To make smoky ricotta affumicata, place the curds in a plastic Italian draining basket lined with butter muslin or cheesecloth and let drain on a rack for 24 hours (see page 20). Remove the cheese from the cloth, then dry salt it with 2 teaspoons sea salt (see page 23), wrap it in a dry cheesecloth sack, and cold smoke it in a cool wood-fired oven or smoker for 3 days (see page 27). Remove the cheese from the smoker and allow to air-dry for at least 1 week and up to 1 month. Use it right away, or vacuum-seal and refrigerate for up to 1 month.
Ricotta-Filled Chocolate Crepes with Nutella and Sour Cherry Preserves
Makes 12 dessert crepes
11/2 cups all-purpose flour
1/2 cup unsweetened cocoa powder
6 tablespoons confectioners’ sugar
1/4 teaspoon kosher salt
21/4 cups whole milk
2 large eggs
6 tablespoons unsalted butter, melted
1/2 teaspoon pure vanilla extract
Filling and Topping
2 cups fresh ricotta (page 39), drained for 1 hour
1 teaspoon confectioners’ sugar
11⁄2 cups Nutella hazelnut-cocoa spread
11⁄2 cups sour cherry or red raspberry preserves, warmed
3/4 cup chopped toasted hazelnuts
To make the crepes, in a medium bowl sift together the flour, cocoa, sugar, and salt. In a separate bowl or in a blender, whisk together 2 cups of the milk, the eggs, 2 tablespoons of the butter, and the vanilla. Add one-third of the dry ingredients to the blended liquid and blend until smooth. Repeat twice to blend in the rest of the dry ingredients. Cover and refrigerate the batter for 30 minutes or overnight. When ready to use, whisk the batter thoroughly and add up to ¼ cup more milk if the batter is thicker than runny pancake batter.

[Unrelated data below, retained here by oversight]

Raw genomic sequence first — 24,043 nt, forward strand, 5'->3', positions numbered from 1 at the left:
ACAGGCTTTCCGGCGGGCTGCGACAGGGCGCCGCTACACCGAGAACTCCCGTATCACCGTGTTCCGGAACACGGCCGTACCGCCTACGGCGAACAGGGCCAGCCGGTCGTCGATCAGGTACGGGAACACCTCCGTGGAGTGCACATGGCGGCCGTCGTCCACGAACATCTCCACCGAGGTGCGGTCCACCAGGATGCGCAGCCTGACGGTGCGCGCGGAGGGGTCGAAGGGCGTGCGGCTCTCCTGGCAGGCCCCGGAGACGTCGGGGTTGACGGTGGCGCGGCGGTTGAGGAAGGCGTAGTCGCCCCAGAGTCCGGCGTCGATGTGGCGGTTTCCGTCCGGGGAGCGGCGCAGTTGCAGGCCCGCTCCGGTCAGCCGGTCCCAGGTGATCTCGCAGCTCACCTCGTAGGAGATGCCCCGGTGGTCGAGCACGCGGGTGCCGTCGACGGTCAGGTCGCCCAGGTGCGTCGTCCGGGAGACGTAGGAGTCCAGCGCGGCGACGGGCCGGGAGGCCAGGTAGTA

Preheat a 10-inch nonstick skillet over medium-high heat. Brush the bottom with melted butter. Ladle enough batter (about ¼ to ⅓ cup) into the pan to just cover the bottom. Immediately lift the pan off the heat and swirl the batter around to cover the bottom of the pan as though you were making an omelette. Cook for about 1 minute, until the edges start to look dry but not crispy and a few steam holes appear in the center. This tells you that there’s enough structure to the crepe to be able to flip it over. Using an offset spatula, turn the crepe over and cook for about 30 seconds. Slide the crepe from the pan onto a plate. Continue the process, brushing the pan with melted butter each time and stacking the crepes until all the batter is used.
To make the filling, put the ricotta and sugar in a bowl and stir until well combined. Spread half of each open crepe with 2 tablespoons of Nutella. Crumble or spread the ricotta over the Nutella. Fold the plain half over the filled half and then fold again into a wedge. Place on a serving plate, top each with 2 tablespoons of preserves and 1 tablespoon of chopped hazelnuts, and serve.
Reprinted with permission from Artisan Cheese Making at Home: Techniques & Recipes for Mastering World-Class Cheeses by Mary Karlin, copyright © 2011. Published by Ten Speed Press, a division of Random House, Inc.” Photo credit: Ed Anderson © 2011